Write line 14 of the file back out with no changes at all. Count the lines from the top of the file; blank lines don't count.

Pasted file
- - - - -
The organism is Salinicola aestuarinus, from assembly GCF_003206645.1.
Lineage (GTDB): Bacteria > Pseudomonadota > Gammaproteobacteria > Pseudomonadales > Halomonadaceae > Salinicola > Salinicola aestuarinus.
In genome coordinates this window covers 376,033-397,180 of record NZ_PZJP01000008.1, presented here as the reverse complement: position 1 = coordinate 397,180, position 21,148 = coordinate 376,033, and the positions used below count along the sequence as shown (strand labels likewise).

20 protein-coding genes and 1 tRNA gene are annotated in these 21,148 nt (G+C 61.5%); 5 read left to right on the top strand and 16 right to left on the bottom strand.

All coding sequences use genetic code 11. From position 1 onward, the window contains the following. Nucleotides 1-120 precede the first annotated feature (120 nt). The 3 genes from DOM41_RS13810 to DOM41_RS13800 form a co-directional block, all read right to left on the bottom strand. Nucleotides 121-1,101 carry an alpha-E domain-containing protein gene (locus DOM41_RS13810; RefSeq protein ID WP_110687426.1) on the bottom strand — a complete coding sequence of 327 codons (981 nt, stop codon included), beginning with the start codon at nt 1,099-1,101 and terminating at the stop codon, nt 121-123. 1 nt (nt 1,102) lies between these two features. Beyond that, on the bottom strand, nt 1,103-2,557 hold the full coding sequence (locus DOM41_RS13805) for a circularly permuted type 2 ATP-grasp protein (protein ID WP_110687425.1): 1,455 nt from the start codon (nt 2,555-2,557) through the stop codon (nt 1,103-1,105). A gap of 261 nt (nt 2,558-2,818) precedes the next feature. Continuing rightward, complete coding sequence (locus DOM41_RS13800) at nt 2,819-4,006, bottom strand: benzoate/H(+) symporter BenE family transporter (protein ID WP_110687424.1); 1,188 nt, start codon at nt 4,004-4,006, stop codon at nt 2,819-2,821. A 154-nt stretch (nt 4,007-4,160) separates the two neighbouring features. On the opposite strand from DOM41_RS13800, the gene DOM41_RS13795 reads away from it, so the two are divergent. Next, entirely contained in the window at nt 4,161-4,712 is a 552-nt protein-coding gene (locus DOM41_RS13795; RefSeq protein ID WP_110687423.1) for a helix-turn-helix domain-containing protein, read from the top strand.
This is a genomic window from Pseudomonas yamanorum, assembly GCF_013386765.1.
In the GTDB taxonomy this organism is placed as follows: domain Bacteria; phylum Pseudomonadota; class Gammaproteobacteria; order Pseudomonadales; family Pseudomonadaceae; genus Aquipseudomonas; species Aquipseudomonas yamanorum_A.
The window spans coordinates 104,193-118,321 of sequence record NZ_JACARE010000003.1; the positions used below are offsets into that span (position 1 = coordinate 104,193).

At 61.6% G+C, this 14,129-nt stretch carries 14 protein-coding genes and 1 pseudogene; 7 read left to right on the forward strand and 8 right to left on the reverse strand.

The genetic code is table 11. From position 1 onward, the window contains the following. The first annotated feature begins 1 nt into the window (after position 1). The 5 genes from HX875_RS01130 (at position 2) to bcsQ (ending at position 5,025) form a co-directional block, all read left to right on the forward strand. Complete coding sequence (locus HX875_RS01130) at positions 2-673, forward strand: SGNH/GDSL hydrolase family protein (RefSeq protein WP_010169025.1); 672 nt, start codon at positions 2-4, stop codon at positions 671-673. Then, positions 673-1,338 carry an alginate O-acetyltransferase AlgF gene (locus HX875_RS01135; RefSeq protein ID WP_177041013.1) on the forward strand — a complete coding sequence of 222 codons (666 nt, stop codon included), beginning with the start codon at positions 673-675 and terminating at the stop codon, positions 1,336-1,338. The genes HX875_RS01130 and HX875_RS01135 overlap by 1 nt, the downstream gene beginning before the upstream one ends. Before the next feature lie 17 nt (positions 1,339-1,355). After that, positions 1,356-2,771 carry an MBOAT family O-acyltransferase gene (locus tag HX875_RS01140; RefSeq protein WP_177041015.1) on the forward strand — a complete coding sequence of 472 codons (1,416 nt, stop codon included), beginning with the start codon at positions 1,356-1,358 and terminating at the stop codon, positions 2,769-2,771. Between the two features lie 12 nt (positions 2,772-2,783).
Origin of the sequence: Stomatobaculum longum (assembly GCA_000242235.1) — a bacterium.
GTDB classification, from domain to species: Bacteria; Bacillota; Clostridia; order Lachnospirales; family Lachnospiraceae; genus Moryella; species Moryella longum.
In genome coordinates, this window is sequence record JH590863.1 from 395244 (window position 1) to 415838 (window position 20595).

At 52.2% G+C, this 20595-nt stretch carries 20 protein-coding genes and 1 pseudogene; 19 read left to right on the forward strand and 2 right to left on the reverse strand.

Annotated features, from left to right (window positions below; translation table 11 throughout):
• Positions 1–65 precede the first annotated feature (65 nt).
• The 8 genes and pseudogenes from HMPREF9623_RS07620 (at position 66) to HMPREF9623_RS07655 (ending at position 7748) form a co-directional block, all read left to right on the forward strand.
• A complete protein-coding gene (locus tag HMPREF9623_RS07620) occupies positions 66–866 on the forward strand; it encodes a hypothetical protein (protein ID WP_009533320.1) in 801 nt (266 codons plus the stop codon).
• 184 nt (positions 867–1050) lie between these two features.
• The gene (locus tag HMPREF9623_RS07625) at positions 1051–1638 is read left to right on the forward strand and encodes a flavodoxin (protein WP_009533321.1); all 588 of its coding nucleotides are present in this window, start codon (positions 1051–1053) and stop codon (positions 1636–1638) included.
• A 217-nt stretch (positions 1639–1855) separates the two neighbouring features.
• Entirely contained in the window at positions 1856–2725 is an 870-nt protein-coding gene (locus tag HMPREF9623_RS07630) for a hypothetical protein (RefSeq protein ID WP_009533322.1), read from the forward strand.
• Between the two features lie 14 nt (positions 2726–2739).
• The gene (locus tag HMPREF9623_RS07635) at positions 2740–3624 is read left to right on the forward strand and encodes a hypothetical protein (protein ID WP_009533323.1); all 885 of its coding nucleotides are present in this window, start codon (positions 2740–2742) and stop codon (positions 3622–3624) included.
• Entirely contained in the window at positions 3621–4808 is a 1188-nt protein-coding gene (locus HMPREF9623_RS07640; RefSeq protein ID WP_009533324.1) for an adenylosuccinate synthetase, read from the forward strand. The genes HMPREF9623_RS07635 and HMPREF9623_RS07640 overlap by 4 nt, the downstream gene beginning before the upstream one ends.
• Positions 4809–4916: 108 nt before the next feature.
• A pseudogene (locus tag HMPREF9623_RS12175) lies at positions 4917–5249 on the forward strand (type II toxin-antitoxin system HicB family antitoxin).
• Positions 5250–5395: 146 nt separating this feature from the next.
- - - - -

At 52.2% G+C, this 20595-nt stretch carries 20 protein-coding genes and 1 pseudogene; 19 read left to right on the forward strand and 2 right to left on the reverse strand.